Riles added that as the center was being designed he visited other prominent ones around the country. “None can compare in design, function, sophistication of technology, scope of program or expertise of staff,” he said. Later, he added, “We want to be the best in the world.”
Other speakers at the packed opening ceremony spoke about simulation as a new model for medical education because it enables professionals and students in various disciplines to get hands-on experience while working with one another. Typically, they are trained separately and often miss learning about the role collaboration plays.
Using the city and state allocations, CUNY provided the capital to construct and equip the center. NYU Langone will provide funding for the operation of the center until the university’s initial investment is amortized. After that, the two institutions will share operating expenses. Bellevue Hospital has given CUNY a 15-year lease for the space plus two five-year extensions. CUNY is subleasing the space to NYU Langone.
The center has multiple simulation rooms, including a disaster training room, a five-bed Intensive Care Unit, two operating rooms, trauma rooms, a labor and delivery room and 14 patient examination rooms, where the actors will be used. There are 17 mannequins, more formally known as human simulators, including three babies — one on loan until the center’s own arrives — and a newborn child. Among the other adults is a “birthing mom.” The gender on most of the mannequins is interchangeable — and there are also more than 50 mannequin body parts including arms and heads.
Funding for the center originally began with an allocation to CUNY’s Borough of Manhattan Community College, which has been providing simulation training on a smaller scale for 15 years. Participants in the simulation will include Langone Medical students and BMCC nursing students plus those in the Allied Health Science programs for paramedics and respiration therapy. There are also plans to include public and community based first responders throughout the city, including firefighters, emergency manage-ment workers from a variety of city agencies, Lower Manhattan community groups and business and volunteer ambulance services. New York Downtown Hospital will use the center for decontamination training and other emergency training exercises.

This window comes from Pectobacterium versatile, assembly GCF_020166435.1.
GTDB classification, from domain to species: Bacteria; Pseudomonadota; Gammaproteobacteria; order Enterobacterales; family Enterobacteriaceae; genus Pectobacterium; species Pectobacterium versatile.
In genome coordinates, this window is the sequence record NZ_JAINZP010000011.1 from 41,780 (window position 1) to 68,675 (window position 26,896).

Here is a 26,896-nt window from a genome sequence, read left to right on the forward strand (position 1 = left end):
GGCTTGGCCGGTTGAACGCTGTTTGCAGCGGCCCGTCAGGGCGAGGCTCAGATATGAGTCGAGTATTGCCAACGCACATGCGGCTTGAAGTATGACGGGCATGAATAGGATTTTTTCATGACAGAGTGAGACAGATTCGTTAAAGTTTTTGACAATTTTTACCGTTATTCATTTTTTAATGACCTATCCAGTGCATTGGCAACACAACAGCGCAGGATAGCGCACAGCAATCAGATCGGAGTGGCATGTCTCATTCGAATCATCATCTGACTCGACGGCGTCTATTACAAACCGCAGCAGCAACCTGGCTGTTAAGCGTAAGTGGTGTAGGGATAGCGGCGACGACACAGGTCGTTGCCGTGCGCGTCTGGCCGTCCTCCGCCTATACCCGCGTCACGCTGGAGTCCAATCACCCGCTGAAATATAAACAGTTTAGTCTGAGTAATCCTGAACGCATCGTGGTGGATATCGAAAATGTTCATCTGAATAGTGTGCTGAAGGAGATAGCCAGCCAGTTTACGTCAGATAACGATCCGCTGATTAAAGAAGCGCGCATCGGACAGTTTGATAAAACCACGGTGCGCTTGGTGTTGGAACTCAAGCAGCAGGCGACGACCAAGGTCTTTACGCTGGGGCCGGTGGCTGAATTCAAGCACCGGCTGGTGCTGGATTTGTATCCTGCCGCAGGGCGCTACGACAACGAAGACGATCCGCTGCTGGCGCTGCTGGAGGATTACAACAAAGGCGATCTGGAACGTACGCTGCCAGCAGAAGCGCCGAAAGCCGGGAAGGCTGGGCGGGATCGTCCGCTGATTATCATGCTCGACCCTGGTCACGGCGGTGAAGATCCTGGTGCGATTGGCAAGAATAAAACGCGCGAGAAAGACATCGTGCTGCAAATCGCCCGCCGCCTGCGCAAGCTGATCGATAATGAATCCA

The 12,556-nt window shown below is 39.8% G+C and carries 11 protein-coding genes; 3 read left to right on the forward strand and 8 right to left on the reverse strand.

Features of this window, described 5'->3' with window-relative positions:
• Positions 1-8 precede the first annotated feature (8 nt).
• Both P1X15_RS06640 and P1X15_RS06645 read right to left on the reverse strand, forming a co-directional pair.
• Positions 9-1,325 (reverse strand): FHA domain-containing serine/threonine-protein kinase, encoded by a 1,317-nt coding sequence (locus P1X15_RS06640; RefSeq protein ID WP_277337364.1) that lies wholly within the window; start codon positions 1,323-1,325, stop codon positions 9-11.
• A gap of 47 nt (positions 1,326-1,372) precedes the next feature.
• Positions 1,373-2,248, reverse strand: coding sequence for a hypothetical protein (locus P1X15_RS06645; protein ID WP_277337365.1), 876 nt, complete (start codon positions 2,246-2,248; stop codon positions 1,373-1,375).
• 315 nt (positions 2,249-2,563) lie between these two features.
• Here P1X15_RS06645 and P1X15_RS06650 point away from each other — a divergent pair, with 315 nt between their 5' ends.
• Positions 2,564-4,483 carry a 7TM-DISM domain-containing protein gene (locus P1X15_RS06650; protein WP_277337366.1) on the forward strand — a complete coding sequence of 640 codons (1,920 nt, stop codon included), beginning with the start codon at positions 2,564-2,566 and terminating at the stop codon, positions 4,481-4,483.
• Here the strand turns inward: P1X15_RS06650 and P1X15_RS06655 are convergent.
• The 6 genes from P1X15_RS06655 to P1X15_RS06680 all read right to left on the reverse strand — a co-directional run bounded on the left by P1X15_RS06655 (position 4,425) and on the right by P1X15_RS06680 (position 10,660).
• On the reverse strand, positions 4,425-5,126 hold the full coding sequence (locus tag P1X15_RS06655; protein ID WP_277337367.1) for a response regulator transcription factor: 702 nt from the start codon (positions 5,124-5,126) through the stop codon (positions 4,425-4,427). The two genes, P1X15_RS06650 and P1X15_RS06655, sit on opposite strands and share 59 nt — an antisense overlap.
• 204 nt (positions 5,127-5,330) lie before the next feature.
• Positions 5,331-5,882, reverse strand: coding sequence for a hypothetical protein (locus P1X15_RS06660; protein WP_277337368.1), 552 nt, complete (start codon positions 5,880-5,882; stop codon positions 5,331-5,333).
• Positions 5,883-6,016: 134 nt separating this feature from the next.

As Dr. Kathryn Brinsfield, Deputy Chief Medical Officer for the United States Depart-ment of Homeland Security, reminded those at the opening day ceremony: “Homeland security begins with Hometown security.”
Ballinger, the architectural firm, designed the center. Laerdal, an international company based in Norway — which specializes in the use of technology in medical training —manufactures the mannequins and their accompanying software, controlled by technicians using laptops. Mannequins can be programmed according to a particular script for an illness or an injury and the simulation rooms have computer screens and wireless monitors showing vital signs and other medical data. But if a student or professional makes an error, the technology will not correct it, enabling those involved to learn from their mistakes. The wrong decision or action could result in a mannequin’s decline or “death.”
Scott Arnold, a Laerdal regional manager in attendance at the opening ceremony, explained that the mannequin technology makes use of compressed air. “We use air to do a lot of what your body does for you,” he said, adding that if the correct medical procedures are used a mannequin’s condition will improve. The center also uses more than a hundred cameras to record training sessions, so that students can study them afterwards to view their successes as well.
On the day the center opened — along with treating the Tropical Storm Irene “patients,” a male mannequin was brought back from respiratory distress and a female mannequin had an emergency C-section, delivering a mannequin baby.
The baby not only survived. To provide reassurance that all was fine, it also cried.